Property sales should be plain sailing, but can sometimes go wrong. Not telling the truth about some aspect of the sale can cause great upset, says Derek Inkpin from local solicitors Wiseman Lee
The word ‘misrepresentation’ simply means not telling the truth, and if a property seller fails to inform a buyer of a given situation, this can give rise to a substantial claim to compensate the buyer.
Part of the conveyancing process involves the seller completing a Property Information Form. If the seller has been truthful in response to the questions raised, this would not normally give rise to a claim, but if a misleading impression or wrongful information is given, the buyer can claim the expenses (sometimes substantial) in correcting the position.
Examples could include stating that:
- There have been no disputes with neighbours if untrue.
- The property does not suffer from a flooding issue, when it does.
- The property does not suffer from Japanese knotweed, when it does.
- The position of the boundaries have not been changed, when they have.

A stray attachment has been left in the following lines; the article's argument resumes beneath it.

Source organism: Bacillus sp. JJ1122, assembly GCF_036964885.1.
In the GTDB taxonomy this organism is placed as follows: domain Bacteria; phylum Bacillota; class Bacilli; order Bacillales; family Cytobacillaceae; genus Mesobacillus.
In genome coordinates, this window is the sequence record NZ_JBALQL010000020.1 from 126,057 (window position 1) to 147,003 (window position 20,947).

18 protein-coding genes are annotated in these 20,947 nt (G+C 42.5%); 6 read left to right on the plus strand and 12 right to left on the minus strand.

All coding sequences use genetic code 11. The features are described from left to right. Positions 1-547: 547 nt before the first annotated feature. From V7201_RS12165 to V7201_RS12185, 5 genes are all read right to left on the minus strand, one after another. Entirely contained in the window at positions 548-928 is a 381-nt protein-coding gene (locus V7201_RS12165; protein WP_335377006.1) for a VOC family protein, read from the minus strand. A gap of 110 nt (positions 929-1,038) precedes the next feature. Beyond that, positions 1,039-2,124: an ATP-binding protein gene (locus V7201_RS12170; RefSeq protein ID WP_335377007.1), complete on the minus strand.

- The property does not suffer from damp, when it does.
These are some examples of how a buyer could be misled, and if the buyer relies on these inaccuracies to their detriment, financial consequences could result. The picture becomes blurred when it transpires that an incorrect ‘statement of fact’ is actually the seller’s opinion, and therefore no claim for misrepresentation will arise. However, if the seller’s opinion turns out to be untrue and was given recklessly, a claim could be made.
Take the well-known 1993 case of Sindall vs Cambridgeshire CC, where land was being sold for development. In answer to the question: “Is the seller aware of any rights affecting the property other than those which can be seen on inspection?” the seller’s answer was: “Not so far as the vendor is aware,” which the court found to mean the seller had effectively said: “I have checked but cannot find anything.” This was held to be a false statement of fact because a sewer ran underneath the land, which was not discovered until after completion of the purchase. If the buyer decided to keep the land, he could claim compensation for the cost of rerouting the sewer (assuming this to be possible) or could claim rescission of the contract whereby the seller must take back the property. Damages to compensate the buyer may also be awarded.
All this is at the court’s discretion. Sometimes, damages will only be awarded subject to exploring all circumstances of the case.
Wiseman Lee is located at 9–13 Cambridge Park, Wanstead, E11 2PU. For more information, call 020 8215 1000